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Fifteen Minute Meals—or Shameless Self Promotion?


A reader writes: “I have an idea for a future column, for either the magazine or your blog. As a fairly new mom (my son is 11 months old) who works full-time, I'm wondering if you could do a story along the lines of ‘Simple Meals Ready in 15 Minutes or Less’ or something like that. I think this would be invaluable to the busy readers who are strapped for time (but who would rather make a healthy dinner than hit the drive-thru).

I hear you. Eating a healthy dinner that takes less than fifteen minutes to prepare is pretty much the Holy Grail of parents with infants or toddlers. My first best idea involves shameless self-promotion: How about you pick up Real Food? It’s a recipe magazine that’s free in all the Lunds and Byerly’s, and part of my job here involves editing it. (It’s available nationally as well, write to me if you need to know where in your area.)

Anyhoo, there are a couple of recipes in there that meet your needs, I’m especially thinking of Martin Yan’s Shangri-la beef and carrot rice. I talked to Yan (of Yan Can Cook fame) for that story, and he told me that one of his habits as a working dad was this: He’d fill up his rice cooker, and everything else had to be ready by the time the rice cooker popped.

Weirdly enough, even before I talked to Yan a rice cooker had become one of my family’s default solutions to healthy eating on hectic weeknights. We got the cheapest one at Target (it’s red, and cost $15) to see if we’d really use a rice cooker at all, and it works quite well: Put in your rice. When the rice has fifteen minutes or so left to cook, load up the steamer tray with veggies, tofu, or whatnot. Sometimes we put leftover chicken up there to warm up. If you wanted to be strategic about it you could cook a bunch of chicken on the weekends in preparation. We get what we call rice shakers’, rice seasonings from Japan, available at Shuang Hur on Nicollet and 27th or United Noodles (www.unitednoodles.com). We use those to season the rice and whatever’s on top of it. Then we add some soy sauce, plum vinegar, and so on. It’s pretty good. I wouldn’t call it cuisine, but it makes an acceptable dinner, and is more or less identical to something they serve at at least one restaurant, Uptown’s Tao Natural Foods. I’m now thinking of investing in a big, fuzzy logic rice-cooker in hopes that the whole rice-cooker thing takes weeknight dinners to the next fast-easy level.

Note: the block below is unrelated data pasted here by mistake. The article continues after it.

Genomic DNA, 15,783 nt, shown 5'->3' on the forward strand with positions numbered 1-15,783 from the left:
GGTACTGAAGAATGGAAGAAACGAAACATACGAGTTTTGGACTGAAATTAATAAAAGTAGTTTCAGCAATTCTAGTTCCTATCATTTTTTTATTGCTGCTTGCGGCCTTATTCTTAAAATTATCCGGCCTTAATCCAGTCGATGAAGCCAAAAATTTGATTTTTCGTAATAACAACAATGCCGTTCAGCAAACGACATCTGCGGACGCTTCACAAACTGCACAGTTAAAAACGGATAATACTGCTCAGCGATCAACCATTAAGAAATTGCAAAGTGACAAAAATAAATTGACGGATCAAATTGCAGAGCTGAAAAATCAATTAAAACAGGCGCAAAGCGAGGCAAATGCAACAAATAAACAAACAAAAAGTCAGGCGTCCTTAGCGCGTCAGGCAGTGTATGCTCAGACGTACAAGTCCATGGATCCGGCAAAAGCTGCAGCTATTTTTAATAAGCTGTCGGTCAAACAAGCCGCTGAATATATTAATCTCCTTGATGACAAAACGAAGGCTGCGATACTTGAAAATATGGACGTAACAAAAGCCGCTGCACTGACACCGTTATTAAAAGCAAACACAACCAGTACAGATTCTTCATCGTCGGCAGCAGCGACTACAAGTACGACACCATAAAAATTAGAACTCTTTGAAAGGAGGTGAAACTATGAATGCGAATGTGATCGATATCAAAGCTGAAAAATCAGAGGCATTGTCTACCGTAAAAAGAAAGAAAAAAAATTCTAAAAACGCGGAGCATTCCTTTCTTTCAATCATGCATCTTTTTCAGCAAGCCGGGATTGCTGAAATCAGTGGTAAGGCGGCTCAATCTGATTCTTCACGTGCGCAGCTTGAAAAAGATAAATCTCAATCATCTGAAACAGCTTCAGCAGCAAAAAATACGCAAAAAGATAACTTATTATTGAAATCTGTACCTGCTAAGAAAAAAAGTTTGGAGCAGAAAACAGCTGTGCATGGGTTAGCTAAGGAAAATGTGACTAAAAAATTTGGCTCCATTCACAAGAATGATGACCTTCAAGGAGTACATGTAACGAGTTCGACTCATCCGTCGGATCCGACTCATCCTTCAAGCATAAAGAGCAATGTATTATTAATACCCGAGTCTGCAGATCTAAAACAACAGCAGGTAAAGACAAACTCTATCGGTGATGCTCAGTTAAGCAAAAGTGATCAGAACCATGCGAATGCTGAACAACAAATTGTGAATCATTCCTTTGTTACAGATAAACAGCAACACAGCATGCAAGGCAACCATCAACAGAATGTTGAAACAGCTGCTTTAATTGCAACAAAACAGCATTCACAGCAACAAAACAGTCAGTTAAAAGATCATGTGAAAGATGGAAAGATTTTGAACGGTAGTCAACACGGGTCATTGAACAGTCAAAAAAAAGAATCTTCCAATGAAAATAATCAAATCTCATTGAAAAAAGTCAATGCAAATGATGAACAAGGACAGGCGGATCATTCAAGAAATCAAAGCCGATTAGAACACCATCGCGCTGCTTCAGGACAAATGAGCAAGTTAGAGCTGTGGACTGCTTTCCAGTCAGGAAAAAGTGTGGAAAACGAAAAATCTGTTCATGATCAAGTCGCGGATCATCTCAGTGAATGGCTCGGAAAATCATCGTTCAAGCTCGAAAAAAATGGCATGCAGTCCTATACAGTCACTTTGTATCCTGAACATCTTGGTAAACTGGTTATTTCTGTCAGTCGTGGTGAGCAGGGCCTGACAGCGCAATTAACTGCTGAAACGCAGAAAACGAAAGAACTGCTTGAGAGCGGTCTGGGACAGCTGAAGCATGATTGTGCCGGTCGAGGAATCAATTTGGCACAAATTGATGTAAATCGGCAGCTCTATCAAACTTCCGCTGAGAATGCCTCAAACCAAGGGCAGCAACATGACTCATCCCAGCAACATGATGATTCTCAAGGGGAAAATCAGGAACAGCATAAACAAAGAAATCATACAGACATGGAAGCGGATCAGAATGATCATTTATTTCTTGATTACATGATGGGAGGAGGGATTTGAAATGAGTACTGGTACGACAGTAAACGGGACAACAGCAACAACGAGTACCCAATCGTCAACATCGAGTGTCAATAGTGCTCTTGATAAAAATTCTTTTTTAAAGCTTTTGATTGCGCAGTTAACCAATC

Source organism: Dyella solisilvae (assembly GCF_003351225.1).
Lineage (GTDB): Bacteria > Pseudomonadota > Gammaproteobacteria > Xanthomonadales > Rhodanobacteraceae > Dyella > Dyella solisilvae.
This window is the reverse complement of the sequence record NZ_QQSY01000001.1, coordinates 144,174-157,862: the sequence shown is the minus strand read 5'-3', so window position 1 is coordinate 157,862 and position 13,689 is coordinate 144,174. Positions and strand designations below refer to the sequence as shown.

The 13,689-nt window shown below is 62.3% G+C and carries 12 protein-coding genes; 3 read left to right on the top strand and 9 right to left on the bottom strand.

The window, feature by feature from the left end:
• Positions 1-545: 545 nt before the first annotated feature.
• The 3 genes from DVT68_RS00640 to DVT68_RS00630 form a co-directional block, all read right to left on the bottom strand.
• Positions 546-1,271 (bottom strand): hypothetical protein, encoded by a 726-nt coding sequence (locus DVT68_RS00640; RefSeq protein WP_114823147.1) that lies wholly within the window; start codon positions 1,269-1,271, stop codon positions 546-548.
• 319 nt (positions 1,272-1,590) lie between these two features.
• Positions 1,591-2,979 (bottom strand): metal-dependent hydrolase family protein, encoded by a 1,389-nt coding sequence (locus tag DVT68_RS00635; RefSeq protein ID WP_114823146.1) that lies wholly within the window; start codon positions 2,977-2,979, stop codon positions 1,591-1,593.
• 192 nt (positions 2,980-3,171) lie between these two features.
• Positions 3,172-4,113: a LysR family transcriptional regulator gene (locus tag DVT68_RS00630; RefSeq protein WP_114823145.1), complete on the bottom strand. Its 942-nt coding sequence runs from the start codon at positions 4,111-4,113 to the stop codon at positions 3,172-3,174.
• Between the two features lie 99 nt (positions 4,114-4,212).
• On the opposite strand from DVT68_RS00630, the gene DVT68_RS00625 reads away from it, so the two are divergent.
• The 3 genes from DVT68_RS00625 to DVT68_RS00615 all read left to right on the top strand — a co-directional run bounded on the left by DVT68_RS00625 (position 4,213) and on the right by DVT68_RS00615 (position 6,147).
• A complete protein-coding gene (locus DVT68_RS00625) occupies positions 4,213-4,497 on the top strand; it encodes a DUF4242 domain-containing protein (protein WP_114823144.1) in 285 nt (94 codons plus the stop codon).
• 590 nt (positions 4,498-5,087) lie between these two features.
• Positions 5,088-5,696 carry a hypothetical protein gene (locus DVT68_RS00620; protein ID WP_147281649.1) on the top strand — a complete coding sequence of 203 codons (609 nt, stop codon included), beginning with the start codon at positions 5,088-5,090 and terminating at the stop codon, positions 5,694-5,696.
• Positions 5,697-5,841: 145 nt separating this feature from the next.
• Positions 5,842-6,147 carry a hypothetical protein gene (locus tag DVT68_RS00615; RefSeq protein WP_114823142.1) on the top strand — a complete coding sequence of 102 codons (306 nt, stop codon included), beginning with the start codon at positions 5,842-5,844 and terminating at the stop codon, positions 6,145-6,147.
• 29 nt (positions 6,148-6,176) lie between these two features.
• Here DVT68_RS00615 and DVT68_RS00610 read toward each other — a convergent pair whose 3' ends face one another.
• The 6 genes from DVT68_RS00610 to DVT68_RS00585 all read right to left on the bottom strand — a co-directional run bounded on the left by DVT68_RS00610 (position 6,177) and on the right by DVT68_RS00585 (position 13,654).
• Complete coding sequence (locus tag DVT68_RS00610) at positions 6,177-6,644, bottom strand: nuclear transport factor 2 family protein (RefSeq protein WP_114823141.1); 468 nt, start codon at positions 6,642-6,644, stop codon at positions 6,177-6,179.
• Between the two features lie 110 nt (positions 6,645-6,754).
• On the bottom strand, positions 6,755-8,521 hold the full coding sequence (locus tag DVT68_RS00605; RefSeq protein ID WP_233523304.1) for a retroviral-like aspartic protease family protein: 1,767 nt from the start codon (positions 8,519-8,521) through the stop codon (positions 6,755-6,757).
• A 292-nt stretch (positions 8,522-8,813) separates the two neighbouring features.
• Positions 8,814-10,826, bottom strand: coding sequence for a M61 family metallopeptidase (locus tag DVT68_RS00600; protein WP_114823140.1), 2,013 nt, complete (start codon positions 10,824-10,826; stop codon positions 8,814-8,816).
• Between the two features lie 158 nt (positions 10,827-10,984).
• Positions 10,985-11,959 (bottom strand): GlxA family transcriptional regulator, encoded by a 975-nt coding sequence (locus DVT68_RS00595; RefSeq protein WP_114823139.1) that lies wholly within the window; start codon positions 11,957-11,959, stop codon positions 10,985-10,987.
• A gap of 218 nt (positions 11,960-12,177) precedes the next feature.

Speaking of rice, another tip I got once—I think from Scott Uehlein, the author of Canyon Ranch Cooks—was to make a giant pot of brown rice on the weekends, and reheat that for weeknight meals. We’ve actually managed to do this a number of times, and somehow it removes a psychological barrier to getting dinner on the table; I make brown rice a pound at a time now, I thinly slice a few cloves of garlic, sauté them in a couple tablespoons of butter until they start to become golden brown, add three cups of rice, sauté that around until various grains start to brown, grind some pepper in there, then dump in six cups of water and some salt, bring it to a boil, reduce to a simmer, and wait an hour: Voila! Rice. (You can freeze it too; it reheats in the microwave in a jiff. I know some people buy frozen brown rice from Trader Joe’s, but I just can’t get my head around that.) You can do brown rice in the rice cooker too (we do) except since we got the cheapest, smallest one, it seems sort of silly to go through the bother of sautéing garlic in there (though I’ve done it, and it works.)

My other weeknight fail-safe is to basically just sauté a chicken breast or pork chop in some butter with lots more thinly sliced garlic, and squirt a little lemon juice on it: There’s a more accomplished version of this dish on the menu at the Modern Café, and also, I think, at the Loring Pasta Bar.

So, those are my tips: Get Real Food (my magazine!), brown rice, and garlic chicken. But I’m sure other readers have better ideas. So, anyone? Weeknight super-quick desperation dinners that leave you with your culinary dignity intact?

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Minnesota Monthly's Taste Blog answers your restaurant and dining questions, dishes on latest discoveries, reflects on breaking news, and generally brings the plate to the page with a skilled crew of experts: Learn more about the Taste bloggers.

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